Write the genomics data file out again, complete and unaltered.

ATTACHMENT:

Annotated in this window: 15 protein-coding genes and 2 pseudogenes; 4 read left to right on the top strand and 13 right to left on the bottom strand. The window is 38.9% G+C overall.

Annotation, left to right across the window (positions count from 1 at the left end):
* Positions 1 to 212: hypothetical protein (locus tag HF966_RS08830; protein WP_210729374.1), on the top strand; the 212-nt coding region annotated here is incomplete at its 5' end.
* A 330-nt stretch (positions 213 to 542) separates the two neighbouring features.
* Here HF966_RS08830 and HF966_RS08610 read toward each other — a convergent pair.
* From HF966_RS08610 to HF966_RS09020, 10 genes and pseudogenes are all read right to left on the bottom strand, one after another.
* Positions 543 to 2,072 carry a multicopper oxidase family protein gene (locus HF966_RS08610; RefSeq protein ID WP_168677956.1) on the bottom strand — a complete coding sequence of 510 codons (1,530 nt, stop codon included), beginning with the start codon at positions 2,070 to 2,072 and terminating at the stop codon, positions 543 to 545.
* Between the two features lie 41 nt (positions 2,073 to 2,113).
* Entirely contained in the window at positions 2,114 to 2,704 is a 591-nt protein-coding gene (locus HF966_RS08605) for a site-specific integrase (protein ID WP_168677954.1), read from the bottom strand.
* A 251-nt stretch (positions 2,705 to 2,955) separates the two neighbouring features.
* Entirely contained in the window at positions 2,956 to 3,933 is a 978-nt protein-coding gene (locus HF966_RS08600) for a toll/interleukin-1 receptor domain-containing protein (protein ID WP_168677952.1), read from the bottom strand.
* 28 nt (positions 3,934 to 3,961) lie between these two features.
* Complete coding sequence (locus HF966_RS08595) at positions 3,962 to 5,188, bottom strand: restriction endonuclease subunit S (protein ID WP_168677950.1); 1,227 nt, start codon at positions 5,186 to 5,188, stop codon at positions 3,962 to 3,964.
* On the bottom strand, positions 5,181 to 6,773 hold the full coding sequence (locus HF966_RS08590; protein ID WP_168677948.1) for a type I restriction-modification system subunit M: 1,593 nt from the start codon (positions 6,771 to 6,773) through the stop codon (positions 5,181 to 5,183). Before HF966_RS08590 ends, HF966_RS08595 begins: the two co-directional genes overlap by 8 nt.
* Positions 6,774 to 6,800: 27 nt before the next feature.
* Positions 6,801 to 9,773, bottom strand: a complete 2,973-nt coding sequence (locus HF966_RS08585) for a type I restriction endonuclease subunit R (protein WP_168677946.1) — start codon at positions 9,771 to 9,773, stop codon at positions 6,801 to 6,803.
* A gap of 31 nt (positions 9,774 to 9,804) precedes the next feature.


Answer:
Annotated in this window: 15 protein-coding genes and 2 pseudogenes; 4 read left to right on the top strand and 13 right to left on the bottom strand. The window is 38.9% G+C overall.

Annotation, left to right across the window (positions count from 1 at the left end):
* Positions 1 to 212: hypothetical protein (locus tag HF966_RS08830; protein WP_210729374.1), on the top strand; the 212-nt coding region annotated here is incomplete at its 5' end.
* A 330-nt stretch (positions 213 to 542) separates the two neighbouring features.
* Here HF966_RS08830 and HF966_RS08610 read toward each other — a convergent pair.
* From HF966_RS08610 to HF966_RS09020, 10 genes and pseudogenes are all read right to left on the bottom strand, one after another.
* Positions 543 to 2,072 carry a multicopper oxidase family protein gene (locus HF966_RS08610; RefSeq protein ID WP_168677956.1) on the bottom strand — a complete coding sequence of 510 codons (1,530 nt, stop codon included), beginning with the start codon at positions 2,070 to 2,072 and terminating at the stop codon, positions 543 to 545.
* Between the two features lie 41 nt (positions 2,073 to 2,113).
* Entirely contained in the window at positions 2,114 to 2,704 is a 591-nt protein-coding gene (locus HF966_RS08605) for a site-specific integrase (protein ID WP_168677954.1), read from the bottom strand.
* A 251-nt stretch (positions 2,705 to 2,955) separates the two neighbouring features.
* Entirely contained in the window at positions 2,956 to 3,933 is a 978-nt protein-coding gene (locus HF966_RS08600) for a toll/interleukin-1 receptor domain-containing protein (protein ID WP_168677952.1), read from the bottom strand.
* 28 nt (positions 3,934 to 3,961) lie between these two features.
* Complete coding sequence (locus HF966_RS08595) at positions 3,962 to 5,188, bottom strand: restriction endonuclease subunit S (protein ID WP_168677950.1); 1,227 nt, start codon at positions 5,186 to 5,188, stop codon at positions 3,962 to 3,964.
* On the bottom strand, positions 5,181 to 6,773 hold the full coding sequence (locus HF966_RS08590; protein ID WP_168677948.1) for a type I restriction-modification system subunit M: 1,593 nt from the start codon (positions 6,771 to 6,773) through the stop codon (positions 5,181 to 5,183). Before HF966_RS08590 ends, HF966_RS08595 begins: the two co-directional genes overlap by 8 nt.
* Positions 6,774 to 6,800: 27 nt before the next feature.
* Positions 6,801 to 9,773, bottom strand: a complete 2,973-nt coding sequence (locus HF966_RS08585) for a type I restriction endonuclease subunit R (protein WP_168677946.1) — start codon at positions 9,771 to 9,773, stop codon at positions 6,801 to 6,803.
* A gap of 31 nt (positions 9,774 to 9,804) precedes the next feature.